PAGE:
PHOENIX, Arizona, November 21. YESTERDAY, President Barack Obama awarded President Bill Clinton, Oprah Winfrey and 14 other worthy citizens the Presidential Medal of Freedom. This year’s awards ceremony was especially touching because it marked the award’s 50th anniversary. Late President John F Kennedy established the award in 1963.
The Presidential Medal of Freedom is the United States’ highest civilian award. It recognizes individuals who have made “an especially meritorious contribution to the security or national interests of the United States, world peace, cultural or other significant public or private endeavors.”
In Swimming World Magazine’s upcoming December issue, Phillip Whitten argues that Adolph Kiefer, arguably the most successful swimmer in history, deserves to be awarded the Presidential Medal of Freedom.
Read Whitten’s Voice for the Sport, reprinted in full below:
A Voice for the Sport
Medal of Freedom for Adolph Kiefer
BY PHILLIP WHITTEN
Not long ago, a group of swimmers, former swimmers and coaches got together to talk about our favorite sport.
“So who do you think was the most influential swimmer of all time?,” someone challenged. “That’s easy,” replied one of the younger swimmers, “It’s got to be Michael Phelps.”
“Not so fast, dude,” came a rejoinder. “Michael is almost certainly the greatest swimmer in history, but the question is: who was the most influential? I think you can make a strong case for Mark Spitz.”
Other names were offered: Johnny Weissmuller, Duke Kahanamoku, Gertrude Ederle, even Benjamin Franklin.
We didn’t resolve the question, of course, but the conversation got me thinking: who was the most influential swimmer ever? Was it one of the superstars whose name figured prominently in our discussion?
Then it hit me. It could only be one person: Adolph Kiefer.
That’s when I decided to write an article about this incredible man. So I dashed off a proposal and sent it to Brent Rutemiller, the publisher of Swimming World.
“Great idea, Phil,” he told me, “but let’s take it one step further. Let’s nominate Adolph for the Presidential Medal of Freedom.”
* * *
The Presidential Medal of Freedom is the USA’s highest civilian award. Created by President Harry S. Truman, it rewarded war-related acts or services during World War II. In 1963, President John F. Kennedy expanded its scope to honor individuals who have made extraordinary contributions to the security of the United States, world peace, cultural or other significant endeavors.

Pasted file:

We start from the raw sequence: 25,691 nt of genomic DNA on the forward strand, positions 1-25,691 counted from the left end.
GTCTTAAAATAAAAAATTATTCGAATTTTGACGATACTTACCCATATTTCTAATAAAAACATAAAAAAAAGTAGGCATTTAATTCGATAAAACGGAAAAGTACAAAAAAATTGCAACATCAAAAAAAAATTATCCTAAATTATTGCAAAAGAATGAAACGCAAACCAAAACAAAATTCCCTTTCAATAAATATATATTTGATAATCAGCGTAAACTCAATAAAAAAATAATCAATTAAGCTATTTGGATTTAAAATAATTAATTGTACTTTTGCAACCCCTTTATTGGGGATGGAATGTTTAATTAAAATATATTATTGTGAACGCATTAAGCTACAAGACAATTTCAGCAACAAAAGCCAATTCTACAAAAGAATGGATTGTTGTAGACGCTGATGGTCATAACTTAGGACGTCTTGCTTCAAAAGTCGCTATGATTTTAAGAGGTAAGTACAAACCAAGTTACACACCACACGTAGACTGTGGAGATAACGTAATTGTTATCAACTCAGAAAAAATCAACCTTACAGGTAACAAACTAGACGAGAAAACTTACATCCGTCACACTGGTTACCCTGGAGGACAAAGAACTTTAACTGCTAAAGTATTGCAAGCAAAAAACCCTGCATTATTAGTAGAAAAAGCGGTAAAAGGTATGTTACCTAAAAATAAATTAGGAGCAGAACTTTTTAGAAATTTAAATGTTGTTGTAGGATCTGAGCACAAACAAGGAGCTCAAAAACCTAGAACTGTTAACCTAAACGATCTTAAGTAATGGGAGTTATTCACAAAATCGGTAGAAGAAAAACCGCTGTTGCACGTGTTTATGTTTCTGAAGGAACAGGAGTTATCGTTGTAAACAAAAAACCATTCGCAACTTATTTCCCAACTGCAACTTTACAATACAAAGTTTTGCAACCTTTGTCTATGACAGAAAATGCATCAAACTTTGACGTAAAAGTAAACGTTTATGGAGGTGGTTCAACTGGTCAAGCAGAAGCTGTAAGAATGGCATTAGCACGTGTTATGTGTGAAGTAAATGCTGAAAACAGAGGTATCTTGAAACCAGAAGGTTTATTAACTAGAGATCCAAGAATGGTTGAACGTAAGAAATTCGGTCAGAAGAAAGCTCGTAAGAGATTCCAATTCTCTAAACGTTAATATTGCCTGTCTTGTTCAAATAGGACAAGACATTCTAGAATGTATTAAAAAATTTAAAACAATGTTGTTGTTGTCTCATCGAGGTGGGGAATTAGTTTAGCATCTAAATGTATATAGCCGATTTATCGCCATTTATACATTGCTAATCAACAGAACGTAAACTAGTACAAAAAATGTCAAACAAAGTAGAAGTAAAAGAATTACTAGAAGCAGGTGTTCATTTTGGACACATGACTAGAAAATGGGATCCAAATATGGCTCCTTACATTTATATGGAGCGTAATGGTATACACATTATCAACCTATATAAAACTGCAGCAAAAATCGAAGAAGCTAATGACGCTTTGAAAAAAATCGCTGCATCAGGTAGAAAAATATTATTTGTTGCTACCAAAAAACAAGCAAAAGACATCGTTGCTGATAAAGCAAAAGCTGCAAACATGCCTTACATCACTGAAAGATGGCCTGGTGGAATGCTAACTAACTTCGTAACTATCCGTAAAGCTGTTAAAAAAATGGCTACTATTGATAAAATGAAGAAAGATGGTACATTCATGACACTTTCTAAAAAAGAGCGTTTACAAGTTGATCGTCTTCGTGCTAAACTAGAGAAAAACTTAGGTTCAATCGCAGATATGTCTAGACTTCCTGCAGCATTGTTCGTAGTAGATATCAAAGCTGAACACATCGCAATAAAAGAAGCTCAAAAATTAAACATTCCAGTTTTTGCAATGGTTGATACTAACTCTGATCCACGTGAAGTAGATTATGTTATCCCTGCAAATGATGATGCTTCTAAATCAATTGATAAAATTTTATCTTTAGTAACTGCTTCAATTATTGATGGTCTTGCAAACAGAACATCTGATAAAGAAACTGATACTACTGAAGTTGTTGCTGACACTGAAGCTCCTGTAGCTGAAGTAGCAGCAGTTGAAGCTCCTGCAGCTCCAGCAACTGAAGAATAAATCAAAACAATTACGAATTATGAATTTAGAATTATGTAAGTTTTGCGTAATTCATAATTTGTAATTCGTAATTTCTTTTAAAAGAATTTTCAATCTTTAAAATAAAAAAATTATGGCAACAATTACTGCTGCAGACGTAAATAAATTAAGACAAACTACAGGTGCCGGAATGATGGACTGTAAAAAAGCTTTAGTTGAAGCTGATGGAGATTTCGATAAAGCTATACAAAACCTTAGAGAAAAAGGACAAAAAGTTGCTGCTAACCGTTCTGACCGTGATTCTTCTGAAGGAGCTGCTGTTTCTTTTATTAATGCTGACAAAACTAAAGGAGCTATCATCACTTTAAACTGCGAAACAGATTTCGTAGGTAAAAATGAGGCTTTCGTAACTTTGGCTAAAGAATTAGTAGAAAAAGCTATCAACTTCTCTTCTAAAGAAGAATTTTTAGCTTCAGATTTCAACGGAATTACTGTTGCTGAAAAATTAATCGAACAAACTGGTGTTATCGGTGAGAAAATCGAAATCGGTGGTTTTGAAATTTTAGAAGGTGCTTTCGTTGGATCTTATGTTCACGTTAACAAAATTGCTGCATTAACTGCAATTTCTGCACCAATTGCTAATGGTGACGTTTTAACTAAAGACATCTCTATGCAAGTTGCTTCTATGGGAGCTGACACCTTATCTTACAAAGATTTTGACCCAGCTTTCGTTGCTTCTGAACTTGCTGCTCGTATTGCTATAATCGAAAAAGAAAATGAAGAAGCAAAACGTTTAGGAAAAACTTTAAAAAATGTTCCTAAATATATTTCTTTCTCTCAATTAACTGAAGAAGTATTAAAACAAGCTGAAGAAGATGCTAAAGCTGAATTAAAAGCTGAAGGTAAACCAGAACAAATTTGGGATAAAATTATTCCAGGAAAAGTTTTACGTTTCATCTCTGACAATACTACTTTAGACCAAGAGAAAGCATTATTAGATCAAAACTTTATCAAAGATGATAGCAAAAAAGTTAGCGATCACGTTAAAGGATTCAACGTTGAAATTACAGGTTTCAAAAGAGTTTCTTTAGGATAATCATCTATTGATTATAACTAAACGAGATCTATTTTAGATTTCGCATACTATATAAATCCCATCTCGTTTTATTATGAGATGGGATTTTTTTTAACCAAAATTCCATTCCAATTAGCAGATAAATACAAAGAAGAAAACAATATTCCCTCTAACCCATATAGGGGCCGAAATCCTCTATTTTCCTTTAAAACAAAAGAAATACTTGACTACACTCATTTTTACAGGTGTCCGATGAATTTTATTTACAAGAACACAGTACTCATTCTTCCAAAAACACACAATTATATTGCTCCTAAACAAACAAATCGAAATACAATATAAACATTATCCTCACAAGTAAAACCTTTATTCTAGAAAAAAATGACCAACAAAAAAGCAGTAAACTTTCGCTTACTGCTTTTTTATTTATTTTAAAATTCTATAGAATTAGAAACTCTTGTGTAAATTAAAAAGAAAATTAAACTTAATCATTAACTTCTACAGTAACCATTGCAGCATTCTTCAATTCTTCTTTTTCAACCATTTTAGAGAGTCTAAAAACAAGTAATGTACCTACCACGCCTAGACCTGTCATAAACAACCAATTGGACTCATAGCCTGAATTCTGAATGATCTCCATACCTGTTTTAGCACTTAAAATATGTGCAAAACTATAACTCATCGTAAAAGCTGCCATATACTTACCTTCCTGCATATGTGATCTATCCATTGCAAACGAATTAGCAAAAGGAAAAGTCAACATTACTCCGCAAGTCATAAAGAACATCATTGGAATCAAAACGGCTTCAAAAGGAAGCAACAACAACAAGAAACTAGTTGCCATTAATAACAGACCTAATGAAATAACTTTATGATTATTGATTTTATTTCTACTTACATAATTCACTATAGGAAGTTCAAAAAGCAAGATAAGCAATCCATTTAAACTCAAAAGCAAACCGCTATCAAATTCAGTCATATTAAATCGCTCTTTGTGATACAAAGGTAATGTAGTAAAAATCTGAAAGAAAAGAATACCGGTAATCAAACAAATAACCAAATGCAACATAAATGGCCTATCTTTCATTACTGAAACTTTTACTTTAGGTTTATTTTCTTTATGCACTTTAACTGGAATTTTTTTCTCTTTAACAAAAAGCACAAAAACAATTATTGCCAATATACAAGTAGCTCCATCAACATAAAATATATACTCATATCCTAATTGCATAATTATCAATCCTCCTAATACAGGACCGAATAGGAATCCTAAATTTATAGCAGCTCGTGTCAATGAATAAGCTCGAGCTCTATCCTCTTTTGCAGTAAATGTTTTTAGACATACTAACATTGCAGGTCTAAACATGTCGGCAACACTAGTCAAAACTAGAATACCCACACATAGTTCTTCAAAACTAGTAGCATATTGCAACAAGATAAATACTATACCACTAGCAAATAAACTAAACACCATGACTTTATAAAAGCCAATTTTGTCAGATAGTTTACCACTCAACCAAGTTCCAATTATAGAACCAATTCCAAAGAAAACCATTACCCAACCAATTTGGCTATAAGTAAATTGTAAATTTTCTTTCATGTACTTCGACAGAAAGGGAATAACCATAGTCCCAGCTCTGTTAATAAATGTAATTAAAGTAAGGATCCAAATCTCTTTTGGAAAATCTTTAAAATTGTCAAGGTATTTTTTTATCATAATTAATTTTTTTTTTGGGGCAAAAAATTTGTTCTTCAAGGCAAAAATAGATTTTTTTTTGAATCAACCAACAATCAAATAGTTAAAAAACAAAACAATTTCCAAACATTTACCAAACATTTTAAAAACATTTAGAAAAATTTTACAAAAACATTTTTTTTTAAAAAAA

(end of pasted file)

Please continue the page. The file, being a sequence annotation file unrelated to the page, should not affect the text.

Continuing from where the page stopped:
Unquestionably, Kiefer is a deserving candidate for the award. His greatest accomplishment–and the one of which he is most proud–was having created a survival curriculum for downed U.S. airmen during WWII that saved at least 4,000 lives.
This was his greatest service to the United States, and for this alone, Kiefer should be awarded the medal.
* He is the most successful swimmer in history, losing only once in more than 2,000 races.
* He was the only American male swimmer to win Olympic gold at the 1936 Games in Germany.
* He set world records at every distance in the backstroke, some of which lasted for two decades.
* He also coached a U.S. Navy team to a national title in 1948, placing four of his five swimmers on the U.S. Olympic team.
His accomplishments as an inventor are equally impressive. Kiefer is the proud owner of 14 U.S. patents, including the first kickboard, non-turbulent racing lane lines and the nylon swimsuit (replacing woolen suits).
At 95, Kiefer still swims an hour a day and attributes his longevity to the swimming and a “pretty good diet” prepared by his wife, Joyce, of 72 years. He no longer competes in swimming, but he does play bridge three times a week, where he gives free reign to his competitive instinct. “I may not place first every time, but I always win something,” he says. It also provides a captive audience for the activity he enjoys the most, according to his son, Jack: talking.
The oldest living Olympic gold medalist in any sport, Kiefer was named the “father of American swimming” two years ago by USA Swimming and the U.S. Olympic Committee. Nowadays, he may be confined to a wheelchair by neuropathy, but his mind is nearly as sharp as it was 60 or 70 years ago.
If you would like to support our nomination of Adolph Kiefer for the Presidential Medal of Freedom, contact: Executive Office of the President, The White House, Attn: Executive Clerk’s Office, Washington, DC 20502. Phone: 202-456-2226; Fax: 202-456-2569.
Phillip Whitten was editor-in-chief of Swimming World from 1992-2006.
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NY Daily News Coverage of yesterday’s awards ceremony: President Obama Honors Bill Clinton, Oprah Winfrey with Presidential Medal of Freedom